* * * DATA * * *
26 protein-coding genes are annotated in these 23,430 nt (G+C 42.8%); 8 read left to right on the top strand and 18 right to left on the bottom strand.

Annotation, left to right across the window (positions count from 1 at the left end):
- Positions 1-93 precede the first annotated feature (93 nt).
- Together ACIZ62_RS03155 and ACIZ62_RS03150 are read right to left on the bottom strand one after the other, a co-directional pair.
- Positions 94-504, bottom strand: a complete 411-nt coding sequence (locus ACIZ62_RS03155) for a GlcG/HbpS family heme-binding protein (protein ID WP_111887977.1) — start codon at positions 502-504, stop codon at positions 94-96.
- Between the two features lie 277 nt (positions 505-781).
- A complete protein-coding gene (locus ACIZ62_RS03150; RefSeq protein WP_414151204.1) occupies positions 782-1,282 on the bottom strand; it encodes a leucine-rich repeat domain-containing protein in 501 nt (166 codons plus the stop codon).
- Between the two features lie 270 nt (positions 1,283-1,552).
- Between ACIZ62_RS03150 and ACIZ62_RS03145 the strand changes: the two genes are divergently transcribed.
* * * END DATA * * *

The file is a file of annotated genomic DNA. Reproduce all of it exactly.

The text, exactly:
26 protein-coding genes are annotated in these 23,430 nt (G+C 42.8%); 8 read left to right on the top strand and 18 right to left on the bottom strand.

Annotation, left to right across the window (positions count from 1 at the left end):
- Positions 1-93 precede the first annotated feature (93 nt).
- Together ACIZ62_RS03155 and ACIZ62_RS03150 are read right to left on the bottom strand one after the other, a co-directional pair.
- Positions 94-504, bottom strand: a complete 411-nt coding sequence (locus ACIZ62_RS03155) for a GlcG/HbpS family heme-binding protein (protein ID WP_111887977.1) — start codon at positions 502-504, stop codon at positions 94-96.
- Between the two features lie 277 nt (positions 505-781).
- A complete protein-coding gene (locus ACIZ62_RS03150; RefSeq protein WP_414151204.1) occupies positions 782-1,282 on the bottom strand; it encodes a leucine-rich repeat domain-containing protein in 501 nt (166 codons plus the stop codon).
- Between the two features lie 270 nt (positions 1,283-1,552).
- Between ACIZ62_RS03150 and ACIZ62_RS03145 the strand changes: the two genes are divergently transcribed.